What did we learn in Week 12? Read on.
Barring a miracle, Oregon won't play for the national title, and even its Pac-12 supremacy is threatened: Oregon's hopes to play for a national title for the second time in three years took a huge hit with a 17-14 overtime loss to Stanford, though crazier things have happened. The Ducks' chances to win the Pac-12 for a fourth consecutive year also are in doubt. If Stanford prevails at UCLA on Saturday, the Cardinal would win the North Division and would host UCLA on Nov. 30 for the Pac-12 title and Rose Bowl berth. Yes, they'd play a second time within a week.
The football monopoly in L.A. is over: UCLA whipped USC to capture the Pac-12 South Division, and there is no asterisk, as there was when the Bruins represented the South at Oregon last year. The Bruins jumped to an early lead and then didn't wilt when the Trojans charged back. First-year coach Jim Mora, who is now clearly in the conference coach of the year race, has emphasized mental toughness and discipline, and in a single season he seems to have changed the culture in Westwood. By the way, this is good news: The Pac-12 will benefit if the USC-UCLA game is again nationally and regionally meaningful.
USC's business is finished: It's official: The Trojans' 2012 season is a massive failure. A preseason national title contender, USC is now 7-4 overall and 5-4 in Pac-12 play. It may not be ranked this week. QB Matt Barkley, the preseason Heisman Trophy favorite who spoke of "unfinished business" when he opted to return for his senior year, suffered an injury late against the Bruins, and his business might be finished without another shot at soon-to-be No. 1 Notre Dame. While coach Lane Kiffin told reporters that he was certain of his return in 2013, it's pretty clear Kiffin will top hot-seat projections next summer.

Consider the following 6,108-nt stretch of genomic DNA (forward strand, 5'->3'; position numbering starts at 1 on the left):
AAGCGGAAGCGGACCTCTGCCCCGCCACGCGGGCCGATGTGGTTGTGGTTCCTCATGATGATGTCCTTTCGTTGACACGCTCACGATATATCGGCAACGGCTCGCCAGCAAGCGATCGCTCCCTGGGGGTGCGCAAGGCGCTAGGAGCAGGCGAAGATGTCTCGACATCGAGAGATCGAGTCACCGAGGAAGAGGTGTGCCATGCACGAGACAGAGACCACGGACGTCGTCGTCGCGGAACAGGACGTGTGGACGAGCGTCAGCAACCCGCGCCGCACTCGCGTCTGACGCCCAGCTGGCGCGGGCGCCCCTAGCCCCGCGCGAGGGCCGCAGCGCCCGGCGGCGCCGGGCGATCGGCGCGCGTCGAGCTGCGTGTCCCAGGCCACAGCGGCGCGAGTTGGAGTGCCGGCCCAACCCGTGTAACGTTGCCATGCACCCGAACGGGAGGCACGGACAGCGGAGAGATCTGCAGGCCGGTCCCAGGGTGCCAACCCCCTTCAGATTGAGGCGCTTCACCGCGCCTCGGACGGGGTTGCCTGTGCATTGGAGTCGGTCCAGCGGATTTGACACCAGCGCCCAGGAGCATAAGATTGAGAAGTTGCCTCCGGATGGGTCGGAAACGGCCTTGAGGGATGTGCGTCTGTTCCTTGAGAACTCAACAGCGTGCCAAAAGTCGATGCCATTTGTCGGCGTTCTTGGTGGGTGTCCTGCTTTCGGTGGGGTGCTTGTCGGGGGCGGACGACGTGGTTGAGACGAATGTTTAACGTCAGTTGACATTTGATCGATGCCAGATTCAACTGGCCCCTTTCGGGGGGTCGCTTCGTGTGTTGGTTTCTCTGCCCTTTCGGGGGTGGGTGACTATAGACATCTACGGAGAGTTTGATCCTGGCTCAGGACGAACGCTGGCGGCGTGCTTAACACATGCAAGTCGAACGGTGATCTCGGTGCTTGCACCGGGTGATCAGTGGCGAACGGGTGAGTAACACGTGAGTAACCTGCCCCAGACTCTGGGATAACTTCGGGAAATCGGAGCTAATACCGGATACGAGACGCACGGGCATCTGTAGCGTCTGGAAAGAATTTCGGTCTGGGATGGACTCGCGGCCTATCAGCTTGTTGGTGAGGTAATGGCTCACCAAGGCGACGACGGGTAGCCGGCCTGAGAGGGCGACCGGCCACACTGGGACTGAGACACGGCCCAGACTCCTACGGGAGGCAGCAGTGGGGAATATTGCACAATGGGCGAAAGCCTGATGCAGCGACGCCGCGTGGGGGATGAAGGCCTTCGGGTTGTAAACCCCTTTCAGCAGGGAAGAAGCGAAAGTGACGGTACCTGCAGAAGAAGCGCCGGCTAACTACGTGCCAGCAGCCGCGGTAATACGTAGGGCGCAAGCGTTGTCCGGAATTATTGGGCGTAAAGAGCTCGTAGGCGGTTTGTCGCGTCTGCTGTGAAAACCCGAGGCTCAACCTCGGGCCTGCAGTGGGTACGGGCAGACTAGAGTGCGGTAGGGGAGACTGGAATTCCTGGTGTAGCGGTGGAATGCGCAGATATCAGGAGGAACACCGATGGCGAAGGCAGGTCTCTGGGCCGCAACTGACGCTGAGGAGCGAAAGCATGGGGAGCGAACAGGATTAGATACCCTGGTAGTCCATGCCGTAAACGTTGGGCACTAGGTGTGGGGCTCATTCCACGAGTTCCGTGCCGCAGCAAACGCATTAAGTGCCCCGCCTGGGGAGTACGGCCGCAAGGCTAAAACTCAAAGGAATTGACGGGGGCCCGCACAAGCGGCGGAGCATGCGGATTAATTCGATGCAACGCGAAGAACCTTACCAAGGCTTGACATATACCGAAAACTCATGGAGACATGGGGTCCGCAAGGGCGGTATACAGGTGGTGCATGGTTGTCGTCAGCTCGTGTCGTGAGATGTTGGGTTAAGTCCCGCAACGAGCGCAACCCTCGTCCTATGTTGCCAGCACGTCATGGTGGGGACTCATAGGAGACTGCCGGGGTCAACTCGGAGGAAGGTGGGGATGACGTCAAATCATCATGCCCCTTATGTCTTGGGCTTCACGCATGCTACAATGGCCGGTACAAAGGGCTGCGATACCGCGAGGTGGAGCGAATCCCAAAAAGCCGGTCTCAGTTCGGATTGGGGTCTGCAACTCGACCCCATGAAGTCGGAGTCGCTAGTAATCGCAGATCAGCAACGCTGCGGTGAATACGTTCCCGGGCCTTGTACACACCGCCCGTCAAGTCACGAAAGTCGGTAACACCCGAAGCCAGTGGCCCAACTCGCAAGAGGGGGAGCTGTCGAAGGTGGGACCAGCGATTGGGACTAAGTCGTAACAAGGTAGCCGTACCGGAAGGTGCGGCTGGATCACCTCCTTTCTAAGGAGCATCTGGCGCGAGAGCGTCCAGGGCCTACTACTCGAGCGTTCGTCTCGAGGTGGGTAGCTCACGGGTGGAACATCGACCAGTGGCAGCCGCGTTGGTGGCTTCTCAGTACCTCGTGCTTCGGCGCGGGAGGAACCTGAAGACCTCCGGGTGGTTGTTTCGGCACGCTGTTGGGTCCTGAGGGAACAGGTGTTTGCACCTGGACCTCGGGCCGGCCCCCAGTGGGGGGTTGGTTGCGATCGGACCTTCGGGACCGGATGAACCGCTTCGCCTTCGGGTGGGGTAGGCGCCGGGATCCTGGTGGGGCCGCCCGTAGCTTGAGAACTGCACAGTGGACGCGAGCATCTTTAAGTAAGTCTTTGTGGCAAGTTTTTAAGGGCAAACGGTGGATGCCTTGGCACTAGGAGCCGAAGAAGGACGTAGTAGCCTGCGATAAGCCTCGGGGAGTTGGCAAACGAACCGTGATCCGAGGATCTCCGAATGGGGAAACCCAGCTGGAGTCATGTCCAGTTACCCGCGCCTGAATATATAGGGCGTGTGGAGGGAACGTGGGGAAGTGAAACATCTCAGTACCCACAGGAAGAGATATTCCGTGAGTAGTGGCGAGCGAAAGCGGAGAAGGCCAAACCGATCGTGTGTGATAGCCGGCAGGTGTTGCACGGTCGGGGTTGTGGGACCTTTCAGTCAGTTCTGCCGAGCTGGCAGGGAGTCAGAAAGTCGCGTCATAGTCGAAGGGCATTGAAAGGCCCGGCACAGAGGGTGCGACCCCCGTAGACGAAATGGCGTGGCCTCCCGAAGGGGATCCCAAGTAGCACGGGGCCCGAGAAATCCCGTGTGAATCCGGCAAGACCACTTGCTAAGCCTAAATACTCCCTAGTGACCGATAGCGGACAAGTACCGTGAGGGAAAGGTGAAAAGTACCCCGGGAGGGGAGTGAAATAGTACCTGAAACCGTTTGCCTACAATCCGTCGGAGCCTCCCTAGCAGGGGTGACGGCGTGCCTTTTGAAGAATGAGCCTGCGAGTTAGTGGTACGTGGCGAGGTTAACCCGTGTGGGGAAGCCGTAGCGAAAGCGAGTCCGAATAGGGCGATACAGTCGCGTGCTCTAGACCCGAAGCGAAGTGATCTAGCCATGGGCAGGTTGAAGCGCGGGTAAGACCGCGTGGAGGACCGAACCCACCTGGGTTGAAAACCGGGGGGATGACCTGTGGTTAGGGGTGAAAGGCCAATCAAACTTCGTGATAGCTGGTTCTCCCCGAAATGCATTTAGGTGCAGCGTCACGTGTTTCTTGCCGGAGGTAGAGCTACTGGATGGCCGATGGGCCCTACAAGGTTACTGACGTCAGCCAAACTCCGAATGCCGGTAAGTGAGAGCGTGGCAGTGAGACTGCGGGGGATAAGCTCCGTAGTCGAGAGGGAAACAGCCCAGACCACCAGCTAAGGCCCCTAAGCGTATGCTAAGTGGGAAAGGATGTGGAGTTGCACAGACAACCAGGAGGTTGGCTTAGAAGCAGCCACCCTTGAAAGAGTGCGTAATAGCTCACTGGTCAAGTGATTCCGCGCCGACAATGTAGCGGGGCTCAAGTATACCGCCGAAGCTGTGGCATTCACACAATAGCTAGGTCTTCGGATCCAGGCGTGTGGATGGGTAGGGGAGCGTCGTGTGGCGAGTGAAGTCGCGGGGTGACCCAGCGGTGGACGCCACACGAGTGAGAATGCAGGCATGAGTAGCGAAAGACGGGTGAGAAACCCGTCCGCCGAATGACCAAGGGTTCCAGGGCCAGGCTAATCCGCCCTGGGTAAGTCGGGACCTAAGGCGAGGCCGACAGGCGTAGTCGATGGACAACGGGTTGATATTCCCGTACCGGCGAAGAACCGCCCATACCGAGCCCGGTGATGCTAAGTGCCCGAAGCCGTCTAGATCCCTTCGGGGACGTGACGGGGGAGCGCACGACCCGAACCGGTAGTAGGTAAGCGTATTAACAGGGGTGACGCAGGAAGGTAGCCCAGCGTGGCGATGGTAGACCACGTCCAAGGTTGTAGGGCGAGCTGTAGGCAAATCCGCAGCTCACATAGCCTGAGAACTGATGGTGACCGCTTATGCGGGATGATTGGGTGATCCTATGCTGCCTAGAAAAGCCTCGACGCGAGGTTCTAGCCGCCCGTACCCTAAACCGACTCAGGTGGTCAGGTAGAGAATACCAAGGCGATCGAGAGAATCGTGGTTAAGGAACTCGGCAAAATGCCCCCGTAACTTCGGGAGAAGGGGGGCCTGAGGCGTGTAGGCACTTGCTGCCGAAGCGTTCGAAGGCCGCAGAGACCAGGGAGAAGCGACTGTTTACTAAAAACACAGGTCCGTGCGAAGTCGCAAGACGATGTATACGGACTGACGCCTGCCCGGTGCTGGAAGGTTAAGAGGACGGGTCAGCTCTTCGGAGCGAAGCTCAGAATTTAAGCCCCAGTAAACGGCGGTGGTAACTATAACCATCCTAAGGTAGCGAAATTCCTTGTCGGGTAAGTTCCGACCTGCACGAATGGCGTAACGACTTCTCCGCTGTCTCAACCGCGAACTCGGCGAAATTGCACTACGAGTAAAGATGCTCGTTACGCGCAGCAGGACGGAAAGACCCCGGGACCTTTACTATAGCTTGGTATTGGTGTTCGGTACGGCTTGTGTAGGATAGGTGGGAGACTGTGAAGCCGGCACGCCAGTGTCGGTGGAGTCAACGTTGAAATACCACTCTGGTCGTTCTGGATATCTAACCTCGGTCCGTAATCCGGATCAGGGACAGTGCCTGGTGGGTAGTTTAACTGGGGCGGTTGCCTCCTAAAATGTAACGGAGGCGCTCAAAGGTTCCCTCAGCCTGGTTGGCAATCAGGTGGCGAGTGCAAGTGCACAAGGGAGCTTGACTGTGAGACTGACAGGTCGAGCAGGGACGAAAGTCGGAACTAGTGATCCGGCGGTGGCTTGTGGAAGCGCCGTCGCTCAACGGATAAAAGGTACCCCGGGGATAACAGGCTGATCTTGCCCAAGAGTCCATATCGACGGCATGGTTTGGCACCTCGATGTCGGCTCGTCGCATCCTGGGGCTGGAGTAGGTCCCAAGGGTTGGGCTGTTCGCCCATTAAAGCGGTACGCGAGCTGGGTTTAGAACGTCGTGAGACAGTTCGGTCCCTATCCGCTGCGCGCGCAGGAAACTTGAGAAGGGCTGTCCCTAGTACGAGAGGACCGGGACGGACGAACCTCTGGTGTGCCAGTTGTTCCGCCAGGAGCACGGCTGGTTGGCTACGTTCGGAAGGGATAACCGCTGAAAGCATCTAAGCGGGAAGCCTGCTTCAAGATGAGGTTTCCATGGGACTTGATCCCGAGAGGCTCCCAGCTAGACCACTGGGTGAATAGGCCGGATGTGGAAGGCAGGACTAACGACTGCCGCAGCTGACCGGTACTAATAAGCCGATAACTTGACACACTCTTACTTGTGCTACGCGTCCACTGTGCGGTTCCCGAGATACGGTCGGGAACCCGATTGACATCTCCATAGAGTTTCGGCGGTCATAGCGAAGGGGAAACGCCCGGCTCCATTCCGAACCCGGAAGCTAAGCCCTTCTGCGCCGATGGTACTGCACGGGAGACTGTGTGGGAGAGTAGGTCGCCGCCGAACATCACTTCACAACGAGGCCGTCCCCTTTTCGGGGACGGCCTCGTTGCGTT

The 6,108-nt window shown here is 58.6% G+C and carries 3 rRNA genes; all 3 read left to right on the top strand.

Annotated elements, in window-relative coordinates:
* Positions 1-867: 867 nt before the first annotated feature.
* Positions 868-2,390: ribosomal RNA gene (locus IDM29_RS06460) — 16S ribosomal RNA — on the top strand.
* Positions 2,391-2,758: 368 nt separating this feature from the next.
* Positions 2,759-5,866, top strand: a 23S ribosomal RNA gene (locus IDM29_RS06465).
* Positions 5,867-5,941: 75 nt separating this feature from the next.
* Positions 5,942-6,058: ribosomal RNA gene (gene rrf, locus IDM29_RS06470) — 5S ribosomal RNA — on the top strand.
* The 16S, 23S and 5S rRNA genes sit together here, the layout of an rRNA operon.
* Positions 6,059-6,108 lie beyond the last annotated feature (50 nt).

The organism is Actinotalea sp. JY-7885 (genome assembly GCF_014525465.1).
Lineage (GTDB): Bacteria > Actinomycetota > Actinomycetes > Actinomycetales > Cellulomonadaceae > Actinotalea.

The Pac-12 will have eight bowl-eligible teams: Arizona State's blowout win over Washington State gave the conference eight bowl-eligible teams, while Utah's loss to Arizona ensured there won't be a ninth. The Utes, Colorado, Washington State and California will stay home during the holidays. Further, if Oregon wins the Civil War and Stanford beats UCLA, the conference is almost certain to get two BCS bowl teams, with the UCLA-Stanford winner in the Pac-12 title game going to the Rose Bowl and the Ducks getting an at-large selection, likely to the Fiesta Bowl. That would mean an extra $6.1 million the conference could split up.
Tedford's tenure in California is likely at an end: While there continue to be supporters for Cal coach Jeff Tedford, a fifth consecutive defeat to end the season, particularly a 62-14 blowout at Oregon State, feels like a capper to his 11-year tenure in Berkeley. Tedford is liked and respected and probably will land on his feet and get another head-coaching opportunity, but the Bears have fallen behind in the conference pecking order -- heck, the Bay Area pecking order -- and they have bills to pay while facing growing fan apathy. A decision could come as soon as Sunday.